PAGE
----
In the video my horse Evita receives some chaff to munch on whilst her hoof is on the stand.
3 – Give the horse a say
Allowing our horses to have control over when a procedure starts and stops gives them back some control over what is happening to their bodies and helps them to relax and trust the process. Have you ever had a medical professional poke and prod at you without telling you what they are about to do or when it will end? Urgh! It’s horrible! We want to avoid that!
This is quite a shift away from the conventional thinking that the horse must obey, so can be a bit to get your head around if, like me, you have been previously taught that the horse must give the foot when we ask, for as long as we want. However, when we motivate our horse to participate by using positive reinforcement, it is not as session ending as you might think to give them the option to control when they start and stop the hoof lift. If you are looking for true cooperation from your horse, then I invite you to explore giving the horse control over whether he gives the hoof, and how long for.
When we train with positive reinforcement, it is easy to train the horse to offer the hoof without us having to pull or tap on their leg or even touch them at all. You can see Evita offering her hoof to a point cue in the video below. Part of this training is that the only consequence if they don’t lift the hoof is that they don’t get a treat. This teaches them that it is safe to not offer the hoof. By training this way, we know that when they do offer the hoof, then they are ready for us to start. Similarly, if they usually lift the hoof but one day they don’t, it is a clue that something isn’t right and a signal to double check they are relaxed and comfortable and investigate whether they have any soreness in their body somewhere that could be causing them to not want to lift that hoof.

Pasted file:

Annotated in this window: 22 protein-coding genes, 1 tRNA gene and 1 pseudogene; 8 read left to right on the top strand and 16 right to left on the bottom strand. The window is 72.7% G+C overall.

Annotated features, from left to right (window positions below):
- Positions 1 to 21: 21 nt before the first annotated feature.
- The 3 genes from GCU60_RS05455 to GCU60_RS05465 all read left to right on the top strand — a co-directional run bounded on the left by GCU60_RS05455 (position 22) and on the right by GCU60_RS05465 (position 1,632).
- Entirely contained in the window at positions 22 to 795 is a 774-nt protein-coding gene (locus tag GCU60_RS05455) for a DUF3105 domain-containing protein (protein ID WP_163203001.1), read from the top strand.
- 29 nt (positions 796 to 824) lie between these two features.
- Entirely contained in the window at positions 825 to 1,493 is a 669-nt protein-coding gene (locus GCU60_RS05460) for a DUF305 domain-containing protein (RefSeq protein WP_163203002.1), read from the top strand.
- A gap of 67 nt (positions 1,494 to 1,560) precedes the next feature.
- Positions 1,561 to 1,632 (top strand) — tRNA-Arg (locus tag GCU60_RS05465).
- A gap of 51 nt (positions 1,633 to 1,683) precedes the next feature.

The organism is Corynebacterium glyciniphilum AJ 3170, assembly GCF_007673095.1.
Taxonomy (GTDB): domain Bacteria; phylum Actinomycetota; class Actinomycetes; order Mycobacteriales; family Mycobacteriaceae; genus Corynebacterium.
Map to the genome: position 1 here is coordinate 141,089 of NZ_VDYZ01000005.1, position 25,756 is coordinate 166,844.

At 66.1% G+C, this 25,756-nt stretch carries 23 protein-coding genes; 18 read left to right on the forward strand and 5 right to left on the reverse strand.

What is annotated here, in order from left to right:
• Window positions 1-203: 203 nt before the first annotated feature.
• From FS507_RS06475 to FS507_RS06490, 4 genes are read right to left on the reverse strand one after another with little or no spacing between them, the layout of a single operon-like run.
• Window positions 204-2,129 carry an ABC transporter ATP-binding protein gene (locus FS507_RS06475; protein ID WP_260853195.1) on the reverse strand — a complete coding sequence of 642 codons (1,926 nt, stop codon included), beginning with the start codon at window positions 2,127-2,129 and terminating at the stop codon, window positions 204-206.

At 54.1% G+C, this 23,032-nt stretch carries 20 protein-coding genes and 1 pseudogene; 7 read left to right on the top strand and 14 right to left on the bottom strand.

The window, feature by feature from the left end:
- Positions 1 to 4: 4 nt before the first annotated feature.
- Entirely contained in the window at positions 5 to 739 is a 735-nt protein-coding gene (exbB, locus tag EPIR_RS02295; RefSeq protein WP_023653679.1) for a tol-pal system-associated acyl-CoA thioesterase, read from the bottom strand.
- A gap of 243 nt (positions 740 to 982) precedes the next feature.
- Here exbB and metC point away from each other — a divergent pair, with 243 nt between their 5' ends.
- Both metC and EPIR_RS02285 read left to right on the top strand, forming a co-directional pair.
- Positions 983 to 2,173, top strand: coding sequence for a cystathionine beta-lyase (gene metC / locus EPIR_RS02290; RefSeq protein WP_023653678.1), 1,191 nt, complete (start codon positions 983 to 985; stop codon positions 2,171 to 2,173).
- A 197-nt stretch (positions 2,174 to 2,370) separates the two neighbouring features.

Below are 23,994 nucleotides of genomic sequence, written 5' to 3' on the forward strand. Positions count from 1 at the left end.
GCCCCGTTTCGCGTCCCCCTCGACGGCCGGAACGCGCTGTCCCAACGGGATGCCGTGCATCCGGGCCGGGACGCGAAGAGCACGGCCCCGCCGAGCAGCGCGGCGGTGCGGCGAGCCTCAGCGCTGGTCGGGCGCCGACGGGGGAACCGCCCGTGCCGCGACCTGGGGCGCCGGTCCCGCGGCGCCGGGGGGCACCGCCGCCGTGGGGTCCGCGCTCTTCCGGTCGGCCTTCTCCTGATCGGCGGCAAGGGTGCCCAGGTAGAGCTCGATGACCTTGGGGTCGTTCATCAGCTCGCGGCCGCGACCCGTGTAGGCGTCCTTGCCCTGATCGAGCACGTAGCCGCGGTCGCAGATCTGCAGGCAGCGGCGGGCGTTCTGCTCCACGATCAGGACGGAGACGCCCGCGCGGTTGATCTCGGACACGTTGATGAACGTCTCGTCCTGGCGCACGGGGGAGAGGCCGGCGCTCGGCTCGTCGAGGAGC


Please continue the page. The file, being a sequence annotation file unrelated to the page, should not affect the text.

Holding up a hoof can not only be physically demanding, but it can also be stressful as with their hoof up and held, a horse is far less able to run away from danger and some horses can be frightened by this and find it very difficult to cope with.
We can make it easier for our horses by giving their hoof back if they ask for it by wiggling. If our horse learns that they can always get their hoof back if they need it then they are much more likely to trust us to have it in the first place and this confidence will help them relax. It will also mean they always ask for their hoof back ‘nicely’ with a gentle wiggle, rather than escalating to a fight where they snatch or wrestle their hoof back. Giving them their hoof back doesn’t mean we can’t ask for it again. They may just need a short break, or to hold a different hoof up for a while.
So that’s it, the 3 key steps to getting your horse to cooperate willingly in care they are not keen on.
The best part about making husbandry behaviours like this easy, fun and cooperative, is that after a while, the fun-ness becomes associated with the task, so we end up with a horse who says: “Oh goody it’s hoof trimming time!”